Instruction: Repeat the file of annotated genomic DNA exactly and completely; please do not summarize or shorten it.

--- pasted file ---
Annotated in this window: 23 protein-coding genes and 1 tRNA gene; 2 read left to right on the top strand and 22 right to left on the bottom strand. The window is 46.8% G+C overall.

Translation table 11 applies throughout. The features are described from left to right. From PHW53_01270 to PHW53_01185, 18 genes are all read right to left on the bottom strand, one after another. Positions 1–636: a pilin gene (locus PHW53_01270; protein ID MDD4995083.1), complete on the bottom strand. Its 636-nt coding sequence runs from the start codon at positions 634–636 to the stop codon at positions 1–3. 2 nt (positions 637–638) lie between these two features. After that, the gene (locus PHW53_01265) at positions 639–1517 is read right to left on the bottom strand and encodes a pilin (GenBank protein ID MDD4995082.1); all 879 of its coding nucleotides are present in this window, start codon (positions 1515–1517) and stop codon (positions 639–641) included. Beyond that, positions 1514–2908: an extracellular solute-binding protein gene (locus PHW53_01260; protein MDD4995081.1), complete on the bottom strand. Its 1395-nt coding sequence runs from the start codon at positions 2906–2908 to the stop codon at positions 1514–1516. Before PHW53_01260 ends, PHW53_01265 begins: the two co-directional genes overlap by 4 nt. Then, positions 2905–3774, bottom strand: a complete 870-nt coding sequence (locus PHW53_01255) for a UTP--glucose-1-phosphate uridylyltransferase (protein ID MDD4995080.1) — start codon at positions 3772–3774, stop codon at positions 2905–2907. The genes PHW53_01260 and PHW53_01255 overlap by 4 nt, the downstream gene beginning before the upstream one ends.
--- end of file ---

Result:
Annotated in this window: 23 protein-coding genes and 1 tRNA gene; 2 read left to right on the top strand and 22 right to left on the bottom strand. The window is 46.8% G+C overall.

Translation table 11 applies throughout. The features are described from left to right. From PHW53_01270 to PHW53_01185, 18 genes are all read right to left on the bottom strand, one after another. Positions 1–636: a pilin gene (locus PHW53_01270; protein ID MDD4995083.1), complete on the bottom strand. Its 636-nt coding sequence runs from the start codon at positions 634–636 to the stop codon at positions 1–3. 2 nt (positions 637–638) lie between these two features. After that, the gene (locus PHW53_01265) at positions 639–1517 is read right to left on the bottom strand and encodes a pilin (GenBank protein ID MDD4995082.1); all 879 of its coding nucleotides are present in this window, start codon (positions 1515–1517) and stop codon (positions 639–641) included. Beyond that, positions 1514–2908: an extracellular solute-binding protein gene (locus PHW53_01260; protein MDD4995081.1), complete on the bottom strand. Its 1395-nt coding sequence runs from the start codon at positions 2906–2908 to the stop codon at positions 1514–1516. Before PHW53_01260 ends, PHW53_01265 begins: the two co-directional genes overlap by 4 nt. Then, positions 2905–3774, bottom strand: a complete 870-nt coding sequence (locus PHW53_01255) for a UTP--glucose-1-phosphate uridylyltransferase (protein ID MDD4995080.1) — start codon at positions 3772–3774, stop codon at positions 2905–2907. The genes PHW53_01260 and PHW53_01255 overlap by 4 nt, the downstream gene beginning before the upstream one ends.